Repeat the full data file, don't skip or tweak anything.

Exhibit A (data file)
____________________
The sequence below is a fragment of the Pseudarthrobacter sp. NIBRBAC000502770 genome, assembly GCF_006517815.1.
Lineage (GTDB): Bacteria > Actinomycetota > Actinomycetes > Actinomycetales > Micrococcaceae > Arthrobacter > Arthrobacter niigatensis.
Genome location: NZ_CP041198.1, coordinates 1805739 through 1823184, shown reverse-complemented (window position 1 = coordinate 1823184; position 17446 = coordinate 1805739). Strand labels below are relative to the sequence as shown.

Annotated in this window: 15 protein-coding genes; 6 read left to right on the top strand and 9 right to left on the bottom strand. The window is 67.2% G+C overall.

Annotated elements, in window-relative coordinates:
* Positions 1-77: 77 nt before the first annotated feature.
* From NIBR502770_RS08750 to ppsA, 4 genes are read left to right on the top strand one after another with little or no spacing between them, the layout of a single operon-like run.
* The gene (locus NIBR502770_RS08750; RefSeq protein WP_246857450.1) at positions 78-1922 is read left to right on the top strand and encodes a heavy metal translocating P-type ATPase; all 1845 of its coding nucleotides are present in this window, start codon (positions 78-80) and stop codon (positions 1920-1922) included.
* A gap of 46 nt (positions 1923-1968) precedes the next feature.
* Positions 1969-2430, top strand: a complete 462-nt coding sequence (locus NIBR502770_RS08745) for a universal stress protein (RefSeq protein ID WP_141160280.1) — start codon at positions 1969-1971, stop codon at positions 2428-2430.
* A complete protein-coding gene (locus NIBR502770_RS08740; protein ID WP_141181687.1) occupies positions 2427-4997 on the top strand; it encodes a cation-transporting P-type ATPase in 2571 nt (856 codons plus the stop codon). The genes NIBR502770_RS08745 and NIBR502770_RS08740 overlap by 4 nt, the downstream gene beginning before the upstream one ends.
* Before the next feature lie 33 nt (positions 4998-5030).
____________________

The sequence below is a fragment of the Pseudarthrobacter sp. NIBRBAC000502770 genome, assembly GCF_006517815.1.
Lineage (GTDB): Bacteria > Actinomycetota > Actinomycetes > Actinomycetales > Micrococcaceae > Arthrobacter > Arthrobacter niigatensis.
Genome location: NZ_CP041198.1, coordinates 1805739 through 1823184, shown reverse-complemented (window position 1 = coordinate 1823184; position 17446 = coordinate 1805739). Strand labels below are relative to the sequence as shown.

Annotated in this window: 15 protein-coding genes; 6 read left to right on the top strand and 9 right to left on the bottom strand. The window is 67.2% G+C overall.

Annotated elements, in window-relative coordinates:
* Positions 1-77: 77 nt before the first annotated feature.
* From NIBR502770_RS08750 to ppsA, 4 genes are read left to right on the top strand one after another with little or no spacing between them, the layout of a single operon-like run.
* The gene (locus NIBR502770_RS08750; RefSeq protein WP_246857450.1) at positions 78-1922 is read left to right on the top strand and encodes a heavy metal translocating P-type ATPase; all 1845 of its coding nucleotides are present in this window, start codon (positions 78-80) and stop codon (positions 1920-1922) included.
* A gap of 46 nt (positions 1923-1968) precedes the next feature.
* Positions 1969-2430, top strand: a complete 462-nt coding sequence (locus NIBR502770_RS08745) for a universal stress protein (RefSeq protein ID WP_141160280.1) — start codon at positions 1969-1971, stop codon at positions 2428-2430.
* A complete protein-coding gene (locus NIBR502770_RS08740; protein ID WP_141181687.1) occupies positions 2427-4997 on the top strand; it encodes a cation-transporting P-type ATPase in 2571 nt (856 codons plus the stop codon). The genes NIBR502770_RS08745 and NIBR502770_RS08740 overlap by 4 nt, the downstream gene beginning before the upstream one ends.
* Before the next feature lie 33 nt (positions 4998-5030).